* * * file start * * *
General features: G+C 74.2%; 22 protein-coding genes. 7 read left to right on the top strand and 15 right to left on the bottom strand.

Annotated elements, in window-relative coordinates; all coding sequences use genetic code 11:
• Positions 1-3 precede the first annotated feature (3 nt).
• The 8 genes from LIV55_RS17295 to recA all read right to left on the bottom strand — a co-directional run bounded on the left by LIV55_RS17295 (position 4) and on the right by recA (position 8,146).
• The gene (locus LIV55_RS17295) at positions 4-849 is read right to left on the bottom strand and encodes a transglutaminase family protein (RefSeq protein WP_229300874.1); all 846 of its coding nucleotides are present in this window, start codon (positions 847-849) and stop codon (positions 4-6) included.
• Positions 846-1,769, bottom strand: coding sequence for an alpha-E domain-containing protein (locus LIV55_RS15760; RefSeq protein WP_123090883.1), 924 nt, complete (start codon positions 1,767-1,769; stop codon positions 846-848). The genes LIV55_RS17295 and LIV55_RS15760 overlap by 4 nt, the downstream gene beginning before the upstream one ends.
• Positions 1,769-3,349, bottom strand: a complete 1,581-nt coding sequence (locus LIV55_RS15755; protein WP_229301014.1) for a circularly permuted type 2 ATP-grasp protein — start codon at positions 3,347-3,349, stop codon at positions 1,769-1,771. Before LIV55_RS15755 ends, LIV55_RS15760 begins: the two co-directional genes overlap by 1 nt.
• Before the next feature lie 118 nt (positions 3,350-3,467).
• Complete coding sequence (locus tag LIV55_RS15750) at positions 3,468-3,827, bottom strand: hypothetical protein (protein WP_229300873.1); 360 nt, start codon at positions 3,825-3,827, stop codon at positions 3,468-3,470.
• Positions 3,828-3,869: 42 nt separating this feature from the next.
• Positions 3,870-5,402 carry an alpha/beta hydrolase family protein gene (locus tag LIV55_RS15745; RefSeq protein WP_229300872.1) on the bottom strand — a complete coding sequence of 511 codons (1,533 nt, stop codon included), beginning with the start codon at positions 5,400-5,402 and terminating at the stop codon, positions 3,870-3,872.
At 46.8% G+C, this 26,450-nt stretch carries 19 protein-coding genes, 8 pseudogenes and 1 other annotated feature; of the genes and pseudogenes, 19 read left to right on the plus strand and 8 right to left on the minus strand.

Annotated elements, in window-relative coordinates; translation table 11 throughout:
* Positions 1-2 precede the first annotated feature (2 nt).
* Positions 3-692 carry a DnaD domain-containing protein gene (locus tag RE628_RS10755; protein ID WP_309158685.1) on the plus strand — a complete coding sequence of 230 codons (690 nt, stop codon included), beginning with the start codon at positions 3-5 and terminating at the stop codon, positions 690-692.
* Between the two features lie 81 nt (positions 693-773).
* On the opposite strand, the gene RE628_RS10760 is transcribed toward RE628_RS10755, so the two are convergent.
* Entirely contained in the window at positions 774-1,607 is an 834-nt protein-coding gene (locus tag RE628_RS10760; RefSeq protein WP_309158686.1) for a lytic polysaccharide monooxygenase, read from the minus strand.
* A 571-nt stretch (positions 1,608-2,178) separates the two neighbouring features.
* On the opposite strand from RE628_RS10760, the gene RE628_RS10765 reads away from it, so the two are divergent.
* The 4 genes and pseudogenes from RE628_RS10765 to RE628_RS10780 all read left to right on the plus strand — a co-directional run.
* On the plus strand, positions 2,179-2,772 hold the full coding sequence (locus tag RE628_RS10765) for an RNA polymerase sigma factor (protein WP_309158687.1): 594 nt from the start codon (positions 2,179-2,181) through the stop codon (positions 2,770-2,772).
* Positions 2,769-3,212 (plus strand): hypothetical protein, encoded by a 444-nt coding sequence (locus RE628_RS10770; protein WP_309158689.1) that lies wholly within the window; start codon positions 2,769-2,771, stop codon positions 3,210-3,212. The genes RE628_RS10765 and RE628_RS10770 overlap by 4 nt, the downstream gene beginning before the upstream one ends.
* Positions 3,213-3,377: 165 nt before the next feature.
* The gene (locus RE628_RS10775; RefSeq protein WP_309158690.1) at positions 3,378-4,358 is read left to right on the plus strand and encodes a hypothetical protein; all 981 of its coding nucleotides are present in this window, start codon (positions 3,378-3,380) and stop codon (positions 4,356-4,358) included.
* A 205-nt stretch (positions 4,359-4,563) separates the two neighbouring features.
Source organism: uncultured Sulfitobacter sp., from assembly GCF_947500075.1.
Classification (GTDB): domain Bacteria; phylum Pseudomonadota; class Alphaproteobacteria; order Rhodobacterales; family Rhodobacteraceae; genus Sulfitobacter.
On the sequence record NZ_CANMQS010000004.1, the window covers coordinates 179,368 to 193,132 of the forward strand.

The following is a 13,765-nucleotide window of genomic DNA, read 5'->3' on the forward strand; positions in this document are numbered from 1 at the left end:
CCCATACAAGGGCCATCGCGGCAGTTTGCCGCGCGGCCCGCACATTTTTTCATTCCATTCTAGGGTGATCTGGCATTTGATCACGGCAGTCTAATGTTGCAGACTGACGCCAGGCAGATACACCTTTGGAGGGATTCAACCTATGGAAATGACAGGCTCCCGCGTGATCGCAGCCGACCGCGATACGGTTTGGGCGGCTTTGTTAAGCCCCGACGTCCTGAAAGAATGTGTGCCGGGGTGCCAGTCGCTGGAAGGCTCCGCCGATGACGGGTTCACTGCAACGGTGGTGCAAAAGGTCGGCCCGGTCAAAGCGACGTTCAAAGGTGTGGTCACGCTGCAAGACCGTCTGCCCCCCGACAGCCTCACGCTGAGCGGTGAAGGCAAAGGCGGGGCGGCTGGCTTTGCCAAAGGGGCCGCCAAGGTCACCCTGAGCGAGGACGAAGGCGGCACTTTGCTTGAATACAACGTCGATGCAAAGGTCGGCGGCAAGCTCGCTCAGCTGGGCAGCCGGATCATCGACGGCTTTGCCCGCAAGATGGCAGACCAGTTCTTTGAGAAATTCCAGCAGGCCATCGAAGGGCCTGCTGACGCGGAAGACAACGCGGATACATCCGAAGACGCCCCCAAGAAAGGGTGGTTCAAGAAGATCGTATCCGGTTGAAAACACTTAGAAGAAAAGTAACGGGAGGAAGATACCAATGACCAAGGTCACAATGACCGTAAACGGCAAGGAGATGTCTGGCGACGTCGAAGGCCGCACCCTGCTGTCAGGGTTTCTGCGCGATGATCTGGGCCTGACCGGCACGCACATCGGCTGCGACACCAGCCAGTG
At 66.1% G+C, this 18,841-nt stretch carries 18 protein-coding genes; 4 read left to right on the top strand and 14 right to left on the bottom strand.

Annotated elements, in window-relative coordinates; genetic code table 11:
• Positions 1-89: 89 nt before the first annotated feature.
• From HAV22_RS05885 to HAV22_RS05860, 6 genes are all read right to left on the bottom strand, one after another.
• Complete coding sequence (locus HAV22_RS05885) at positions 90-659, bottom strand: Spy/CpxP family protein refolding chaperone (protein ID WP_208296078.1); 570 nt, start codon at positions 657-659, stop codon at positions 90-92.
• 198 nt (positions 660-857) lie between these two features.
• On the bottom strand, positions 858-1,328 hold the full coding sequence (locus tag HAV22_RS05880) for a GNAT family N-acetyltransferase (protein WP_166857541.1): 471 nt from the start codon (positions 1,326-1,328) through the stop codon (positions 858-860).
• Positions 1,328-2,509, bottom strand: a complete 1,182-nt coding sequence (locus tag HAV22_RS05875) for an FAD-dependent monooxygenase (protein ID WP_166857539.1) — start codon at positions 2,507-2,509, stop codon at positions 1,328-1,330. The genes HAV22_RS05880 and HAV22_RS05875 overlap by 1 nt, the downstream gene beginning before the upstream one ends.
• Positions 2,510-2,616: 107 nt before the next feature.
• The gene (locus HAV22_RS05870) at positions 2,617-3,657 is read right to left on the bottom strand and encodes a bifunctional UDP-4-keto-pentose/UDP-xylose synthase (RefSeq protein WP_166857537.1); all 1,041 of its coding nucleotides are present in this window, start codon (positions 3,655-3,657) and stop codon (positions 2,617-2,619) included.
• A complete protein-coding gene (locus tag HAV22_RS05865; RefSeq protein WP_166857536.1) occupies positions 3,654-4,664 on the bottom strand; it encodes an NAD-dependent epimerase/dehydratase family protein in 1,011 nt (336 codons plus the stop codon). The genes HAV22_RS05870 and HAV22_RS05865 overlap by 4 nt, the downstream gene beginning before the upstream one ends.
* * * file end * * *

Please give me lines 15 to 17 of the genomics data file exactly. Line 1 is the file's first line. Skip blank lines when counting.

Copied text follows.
* Positions 3-692 carry a DnaD domain-containing protein gene (locus tag RE628_RS10755; protein ID WP_309158685.1) on the plus strand — a complete coding sequence of 230 codons (690 nt, stop codon included), beginning with the start codon at positions 3-5 and terminating at the stop codon, positions 690-692.
* Between the two features lie 81 nt (positions 693-773).
* On the opposite strand, the gene RE628_RS10760 is transcribed toward RE628_RS10755, so the two are convergent.